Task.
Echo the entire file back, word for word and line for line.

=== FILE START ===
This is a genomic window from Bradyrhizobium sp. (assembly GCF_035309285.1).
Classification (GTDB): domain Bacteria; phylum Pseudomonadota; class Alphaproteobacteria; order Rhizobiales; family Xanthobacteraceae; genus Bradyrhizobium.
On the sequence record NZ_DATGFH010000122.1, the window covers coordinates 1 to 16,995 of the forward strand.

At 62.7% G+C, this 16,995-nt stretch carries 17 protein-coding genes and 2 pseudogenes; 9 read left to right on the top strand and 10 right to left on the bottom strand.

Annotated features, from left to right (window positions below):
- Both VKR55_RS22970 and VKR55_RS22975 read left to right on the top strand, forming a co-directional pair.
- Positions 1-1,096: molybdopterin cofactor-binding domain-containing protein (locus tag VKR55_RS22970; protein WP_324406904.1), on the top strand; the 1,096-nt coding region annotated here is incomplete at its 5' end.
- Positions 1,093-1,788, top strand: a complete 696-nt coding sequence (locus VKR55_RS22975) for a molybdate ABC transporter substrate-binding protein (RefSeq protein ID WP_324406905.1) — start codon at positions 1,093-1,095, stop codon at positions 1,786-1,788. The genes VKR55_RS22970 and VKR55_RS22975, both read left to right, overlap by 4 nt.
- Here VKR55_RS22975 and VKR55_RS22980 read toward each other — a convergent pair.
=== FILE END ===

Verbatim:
This is a genomic window from Bradyrhizobium sp. (assembly GCF_035309285.1).
Classification (GTDB): domain Bacteria; phylum Pseudomonadota; class Alphaproteobacteria; order Rhizobiales; family Xanthobacteraceae; genus Bradyrhizobium.
On the sequence record NZ_DATGFH010000122.1, the window covers coordinates 1 to 16,995 of the forward strand.

At 62.7% G+C, this 16,995-nt stretch carries 17 protein-coding genes and 2 pseudogenes; 9 read left to right on the top strand and 10 right to left on the bottom strand.

Annotated features, from left to right (window positions below):
- Both VKR55_RS22970 and VKR55_RS22975 read left to right on the top strand, forming a co-directional pair.
- Positions 1-1,096: molybdopterin cofactor-binding domain-containing protein (locus tag VKR55_RS22970; protein WP_324406904.1), on the top strand; the 1,096-nt coding region annotated here is incomplete at its 5' end.
- Positions 1,093-1,788, top strand: a complete 696-nt coding sequence (locus VKR55_RS22975) for a molybdate ABC transporter substrate-binding protein (RefSeq protein ID WP_324406905.1) — start codon at positions 1,093-1,095, stop codon at positions 1,786-1,788. The genes VKR55_RS22970 and VKR55_RS22975, both read left to right, overlap by 4 nt.
- Here VKR55_RS22975 and VKR55_RS22980 read toward each other — a convergent pair.